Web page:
A: You may certainly replace your expensive run-flat tires with traditional tires. And, most new cars come with a compressor and tire sealer instead of a spare tire. It saves space and reduces weight. Because your front tires are a different size than the rears, I would advise against buying all four of the same size tires. Stick with the original sizes.

Indicator-based maintenance recommendation systems are not ideal

By Brad Bergholdt, Tribune News Service

Q: Honda doesn’t offer maintenance schedules in their manuals. You’re supposed to use the letter codes as they pop up. Unfortunately, the minder keeps getting reset at 5,000 miles for oil changes, and I don’t have a chance to see it. It’s a 2010 Fit with 96,000 miles. Have I passed the time for tune-up?

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–Paul

A: I agree, an indicator-based maintenance recommendation system doesn’t provide information on what atypical services may be looming in one’s future — or accidentally skipped in the past.

Tune-ups are a thing of the past, as other than renewing spark plugs and checking/resetting valve clearance (at 110,000 miles), renewing coolant (at 120,000 miles), and inspecting idle speed (at 160,000 miles), there just isn’t anything to tune on your L-4 1.5 liter engine. Replacement of the fuel filter is not recommended unless fuel pressure drops below the specified value. Doing so is also a pain, as it’s integrated into the fuel gauge sending unit/fuel pump/pressure regulator assembly within the fuel tank. The engine air filter, along with cabin air filter, are to be renewed every 30,000 miles.

Your 5,000 mile oil/filter changes appear to be based on the severe service schedule, as the normal service schedule lists oil changes each 10,000 miles. Severe service is defined as folks who (any of these): drive less than five miles per trip or in freezing temperatures, drive less than 10 miles per trip, drive in hot (over 90 degree) conditions, encounter extensive idling or long periods of stop-and-go driving, drive with a rooftop carrier, drive in mountainous conditions, or drive on muddy, dusty or de-iced roads.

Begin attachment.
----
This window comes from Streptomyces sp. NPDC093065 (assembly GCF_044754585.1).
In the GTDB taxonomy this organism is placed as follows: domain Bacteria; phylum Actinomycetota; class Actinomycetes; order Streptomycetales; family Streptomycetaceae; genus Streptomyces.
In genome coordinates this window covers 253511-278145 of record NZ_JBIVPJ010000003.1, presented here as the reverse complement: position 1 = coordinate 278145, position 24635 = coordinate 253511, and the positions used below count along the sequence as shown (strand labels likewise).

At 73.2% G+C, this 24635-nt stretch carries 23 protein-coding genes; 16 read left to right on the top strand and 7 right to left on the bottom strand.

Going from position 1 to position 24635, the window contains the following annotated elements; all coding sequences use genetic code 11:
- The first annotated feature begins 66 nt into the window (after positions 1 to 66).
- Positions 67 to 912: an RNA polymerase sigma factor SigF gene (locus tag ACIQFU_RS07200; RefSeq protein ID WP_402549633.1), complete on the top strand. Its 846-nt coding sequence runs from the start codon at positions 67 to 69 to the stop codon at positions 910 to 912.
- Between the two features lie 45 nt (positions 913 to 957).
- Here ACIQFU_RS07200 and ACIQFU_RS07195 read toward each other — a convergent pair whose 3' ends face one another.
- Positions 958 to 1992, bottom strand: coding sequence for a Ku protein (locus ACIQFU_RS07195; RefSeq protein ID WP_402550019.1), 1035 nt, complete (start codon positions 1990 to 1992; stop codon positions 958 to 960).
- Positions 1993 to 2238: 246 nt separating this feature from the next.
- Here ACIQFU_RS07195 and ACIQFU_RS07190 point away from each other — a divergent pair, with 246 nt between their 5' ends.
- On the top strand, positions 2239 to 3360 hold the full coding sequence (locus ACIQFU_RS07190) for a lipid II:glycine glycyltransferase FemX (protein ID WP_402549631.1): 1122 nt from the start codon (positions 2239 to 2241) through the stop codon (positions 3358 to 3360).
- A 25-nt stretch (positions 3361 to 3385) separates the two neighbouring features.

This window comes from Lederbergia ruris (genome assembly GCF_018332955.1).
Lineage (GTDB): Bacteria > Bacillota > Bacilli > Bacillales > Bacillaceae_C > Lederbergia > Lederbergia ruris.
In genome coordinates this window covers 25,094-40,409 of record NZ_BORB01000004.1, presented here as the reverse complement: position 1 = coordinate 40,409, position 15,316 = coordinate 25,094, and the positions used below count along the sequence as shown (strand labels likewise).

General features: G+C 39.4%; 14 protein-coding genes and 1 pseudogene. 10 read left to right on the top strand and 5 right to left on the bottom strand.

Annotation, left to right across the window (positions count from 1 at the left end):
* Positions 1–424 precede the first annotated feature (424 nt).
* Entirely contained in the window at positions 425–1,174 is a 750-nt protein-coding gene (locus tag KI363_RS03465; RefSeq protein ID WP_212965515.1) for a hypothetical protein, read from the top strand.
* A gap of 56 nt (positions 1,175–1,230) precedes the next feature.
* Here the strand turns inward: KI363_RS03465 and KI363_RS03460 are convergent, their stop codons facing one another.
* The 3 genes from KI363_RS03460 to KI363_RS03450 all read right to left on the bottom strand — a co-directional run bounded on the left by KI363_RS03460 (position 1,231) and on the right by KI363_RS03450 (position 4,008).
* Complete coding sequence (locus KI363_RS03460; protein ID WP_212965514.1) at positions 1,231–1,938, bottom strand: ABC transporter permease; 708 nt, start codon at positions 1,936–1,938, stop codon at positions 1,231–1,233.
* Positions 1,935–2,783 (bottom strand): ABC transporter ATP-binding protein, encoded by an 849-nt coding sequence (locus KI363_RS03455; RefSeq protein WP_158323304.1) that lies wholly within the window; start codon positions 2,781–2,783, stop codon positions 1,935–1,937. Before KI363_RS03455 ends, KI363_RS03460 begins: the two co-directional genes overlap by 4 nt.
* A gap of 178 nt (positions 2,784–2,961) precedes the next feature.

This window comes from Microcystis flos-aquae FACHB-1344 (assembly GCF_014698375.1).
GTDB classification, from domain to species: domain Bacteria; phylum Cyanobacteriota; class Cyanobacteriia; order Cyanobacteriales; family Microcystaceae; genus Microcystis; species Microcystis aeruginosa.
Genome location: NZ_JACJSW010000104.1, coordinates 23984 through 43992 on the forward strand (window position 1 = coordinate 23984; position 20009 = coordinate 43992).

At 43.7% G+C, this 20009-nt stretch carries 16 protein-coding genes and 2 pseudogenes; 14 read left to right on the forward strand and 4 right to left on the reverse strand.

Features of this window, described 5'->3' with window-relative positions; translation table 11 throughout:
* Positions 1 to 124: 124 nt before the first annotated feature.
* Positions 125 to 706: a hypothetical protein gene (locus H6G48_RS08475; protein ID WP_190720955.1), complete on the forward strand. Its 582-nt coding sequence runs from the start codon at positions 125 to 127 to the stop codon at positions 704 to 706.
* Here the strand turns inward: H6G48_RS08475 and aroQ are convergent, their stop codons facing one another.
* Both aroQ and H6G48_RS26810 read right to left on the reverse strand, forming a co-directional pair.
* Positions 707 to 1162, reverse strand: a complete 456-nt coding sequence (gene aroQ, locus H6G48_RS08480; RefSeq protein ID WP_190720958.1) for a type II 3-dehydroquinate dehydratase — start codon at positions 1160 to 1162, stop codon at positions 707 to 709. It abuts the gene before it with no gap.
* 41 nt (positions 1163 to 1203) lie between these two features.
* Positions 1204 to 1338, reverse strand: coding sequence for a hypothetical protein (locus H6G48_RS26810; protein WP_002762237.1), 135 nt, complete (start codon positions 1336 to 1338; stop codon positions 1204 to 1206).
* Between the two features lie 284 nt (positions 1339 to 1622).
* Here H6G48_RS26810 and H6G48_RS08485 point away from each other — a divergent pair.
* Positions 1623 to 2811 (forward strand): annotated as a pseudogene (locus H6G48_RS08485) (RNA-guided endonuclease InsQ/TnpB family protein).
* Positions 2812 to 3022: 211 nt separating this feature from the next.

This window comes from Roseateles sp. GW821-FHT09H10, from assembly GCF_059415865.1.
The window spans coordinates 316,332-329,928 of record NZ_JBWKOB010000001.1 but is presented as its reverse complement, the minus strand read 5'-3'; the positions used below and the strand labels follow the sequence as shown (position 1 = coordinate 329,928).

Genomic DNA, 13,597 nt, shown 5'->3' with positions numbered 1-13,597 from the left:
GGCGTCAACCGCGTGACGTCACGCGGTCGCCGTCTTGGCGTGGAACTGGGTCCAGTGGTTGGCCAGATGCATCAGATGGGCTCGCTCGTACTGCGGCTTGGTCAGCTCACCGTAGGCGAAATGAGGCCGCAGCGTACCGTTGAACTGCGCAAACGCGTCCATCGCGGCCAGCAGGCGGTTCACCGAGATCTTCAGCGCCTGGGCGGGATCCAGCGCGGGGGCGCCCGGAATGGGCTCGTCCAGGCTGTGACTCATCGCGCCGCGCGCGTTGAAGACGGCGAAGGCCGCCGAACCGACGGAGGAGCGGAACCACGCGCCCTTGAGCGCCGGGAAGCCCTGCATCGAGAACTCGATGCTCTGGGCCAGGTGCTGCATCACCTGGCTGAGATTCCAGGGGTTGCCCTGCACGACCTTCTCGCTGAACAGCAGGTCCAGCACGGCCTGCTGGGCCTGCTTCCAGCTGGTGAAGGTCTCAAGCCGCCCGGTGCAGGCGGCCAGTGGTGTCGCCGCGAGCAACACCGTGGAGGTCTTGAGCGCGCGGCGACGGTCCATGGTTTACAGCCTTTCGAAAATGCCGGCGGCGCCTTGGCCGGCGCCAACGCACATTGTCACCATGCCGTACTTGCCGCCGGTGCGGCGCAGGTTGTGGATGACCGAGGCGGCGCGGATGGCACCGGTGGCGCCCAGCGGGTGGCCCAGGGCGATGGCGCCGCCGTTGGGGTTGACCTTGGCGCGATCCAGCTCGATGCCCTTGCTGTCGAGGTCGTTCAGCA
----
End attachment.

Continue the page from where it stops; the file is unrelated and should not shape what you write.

Your Honda engine is equipped with a timing chain rather than a timing belt to connect the crank and cam shafts. This is a blessing, as a timing belt replacement can be a rather expensive service to perform each 90,000 miles or so. Chain replacement isn’t specified as a maintenance item, although to insure long life proper oil changes using high quality oil are a must. Additionally, modern engines typically employ sophisticated mechanisms to vary valve lift/duration/timing, and engine oil is used as the hydraulic fluid to make this magic happen. Tiny passages and control actuators are subject to sludge and clogging, again making routine oil changes important.

Likely, independent of the indicator based services, renewing brake fluid each three years is recommended, and transmission fluid would best be replaced every 60,000 miles (30,000 if towed behind an RV or other). Recommended owner monthly checks include exterior lights, engine oil and coolant reserve tank level, brake fluid level and tire inflation. And it’s certainly not a bad idea to keep an eye open for fluid leaks, odd sounds, parking brake effectiveness, unusual odors and unusual tire wear. Inspecting/renewing windshield wipers is a good idea with the upcoming change of season, and perhaps hold on to the old ones to be your summer wipers.